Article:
A Journey to Healing
if you get knocked off your feet
As this magazine goes to press, the city of Boston and the nation are still reeling from the bombing at the finish line of the Boston Marathon on April 15. At this writing, three are dead – including an 8-year-old boy – and hundreds are wounded, many severely. Investigators are sifting through the evidence and following leads, and authorities around the world have responded with tighter security at popular events and landmarks.
And for now, there are more questions than answers; who did this? And why?
Perhaps by the time you read this, some of those answers will have begun to emerge. But certain things are already clear; Boston’s a tough town, Americans are a resolute lot, and the human spirit everywhere in the world shares a common resilience in the face of adversity. Case in point; 78-year-old Bill Iffrig, a retired builder from Washington state, who was 5 yards from the finish line when the blast knocked him to the pavement. A marathon official help him to his feet, and Iffrig, determined not to give up, finished the race.
For the sense of purpose and shared aspirations we can be thankful, because it’s a picture that makes most of us work harder to heal our little corner of the world – wherever that corner happens to be at the moment. That’s why I believe travel is such an important part of life. Through it we can share our experiences and our worldviews across borders and time zones, and in so doing, maybe take some of the sting out of the tragic events that seem to come at us from all sides.
The task of publishing a monthly magazine has a rhythm to it – days of routine separated by hours of intense activity – catching flights, meeting deadlines, attending events, engaging, relating, connecting. It’s easy to forget in the midst of that cycle that there is a Story behind the stories that surrounds all my travels.
Thus it always comes as something of a surprise to me to find that you, gentle readers, are part of that larger Story too, and that you find the work that gets done during the days of routine is somehow entertaining or even inspiring. So I take genuine delight when the occasional e-mail pops up in my inbox with notes responding to the thoughts in these pages.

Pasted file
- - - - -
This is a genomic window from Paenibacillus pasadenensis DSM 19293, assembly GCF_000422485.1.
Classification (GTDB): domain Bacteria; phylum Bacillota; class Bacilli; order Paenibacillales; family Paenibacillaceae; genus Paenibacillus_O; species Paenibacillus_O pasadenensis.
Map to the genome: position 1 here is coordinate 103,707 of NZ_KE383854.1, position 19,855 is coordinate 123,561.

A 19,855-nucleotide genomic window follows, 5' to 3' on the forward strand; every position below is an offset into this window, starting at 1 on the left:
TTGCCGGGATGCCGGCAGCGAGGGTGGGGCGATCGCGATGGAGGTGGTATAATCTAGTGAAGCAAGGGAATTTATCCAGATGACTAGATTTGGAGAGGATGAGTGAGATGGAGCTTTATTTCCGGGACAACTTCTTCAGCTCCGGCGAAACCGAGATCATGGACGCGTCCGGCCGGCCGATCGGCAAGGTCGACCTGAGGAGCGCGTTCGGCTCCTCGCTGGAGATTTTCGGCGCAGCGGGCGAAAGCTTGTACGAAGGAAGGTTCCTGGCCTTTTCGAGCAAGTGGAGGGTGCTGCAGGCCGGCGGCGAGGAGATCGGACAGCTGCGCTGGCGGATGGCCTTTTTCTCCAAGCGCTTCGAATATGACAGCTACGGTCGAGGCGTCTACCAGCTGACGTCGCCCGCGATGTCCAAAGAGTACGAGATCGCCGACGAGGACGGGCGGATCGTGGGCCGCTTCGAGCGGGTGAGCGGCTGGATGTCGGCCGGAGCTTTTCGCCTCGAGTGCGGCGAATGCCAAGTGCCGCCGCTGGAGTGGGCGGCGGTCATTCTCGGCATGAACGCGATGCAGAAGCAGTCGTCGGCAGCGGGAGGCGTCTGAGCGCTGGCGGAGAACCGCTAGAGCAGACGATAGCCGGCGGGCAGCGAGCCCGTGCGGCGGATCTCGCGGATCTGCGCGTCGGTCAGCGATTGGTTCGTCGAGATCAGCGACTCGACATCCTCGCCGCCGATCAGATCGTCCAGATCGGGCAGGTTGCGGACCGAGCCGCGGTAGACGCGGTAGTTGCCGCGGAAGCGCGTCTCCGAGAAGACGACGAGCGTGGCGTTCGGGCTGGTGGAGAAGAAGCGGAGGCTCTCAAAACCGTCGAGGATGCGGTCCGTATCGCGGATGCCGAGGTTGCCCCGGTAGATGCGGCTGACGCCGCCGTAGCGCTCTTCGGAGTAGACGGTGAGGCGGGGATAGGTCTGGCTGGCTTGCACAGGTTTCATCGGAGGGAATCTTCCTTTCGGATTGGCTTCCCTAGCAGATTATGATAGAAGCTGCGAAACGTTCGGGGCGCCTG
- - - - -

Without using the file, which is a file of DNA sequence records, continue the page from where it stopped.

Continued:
Documentary producer, world traveler and sometimescontributor to Business Traveler Bill Kizorek dropped a line to thank me for columns that are“reflective and impactful.”He said he thinks of me as“the philosopher of modern day business travel.” High praise, indeed. Thanks, Bill.
Keith Olson of Pacific Palisades, CA, read the story of my first airline flight (Talking Point, April 2013) and it led him to recall his own first time aboard an airliner, also an Ozark plane. He goes on to reminisce about other notable names in flying. He writes: “Braniff - remember their various color schemes? Laker Airways - ah, the interesting Freddie Laker. Jet America - the perfect airline if you needed to travel only from Long Beach, CA to Dayton, OH. Trump Shuttle - he sold it before he could fire it. Southern - things move slow down south and the few times I flew on this airline, we got there when we got there. They’d almost shrug,“What’s the rush?” People Express - from what I heard, “express”was a misnomer.” Fun stuff. Thanks, Keith, for jogging our memories. Of course, sometimes the e-mails we get simply point out errors and omissions. We work hard to keep those to a minimum, but when you find something, don’t hesitate to hold us to a higher standard. Communicate with us, and we really will try to respond as quickly as we can.
But the real joy is just getting to talk with fellow travelers about where we’ve been, how we got there and where we’re going next; that often is reward enough. So I look forward to your e-mails. Let’s start a conversation at email@example.com.
In the meantime, our thoughts and prayers go out to the victims of the bombing in Boston. And as you travel, remember always that your journey may be the means to overcoming tragedy and fear. Wherever you go, treat it as an opportunity to create understanding, affinity, healing. BT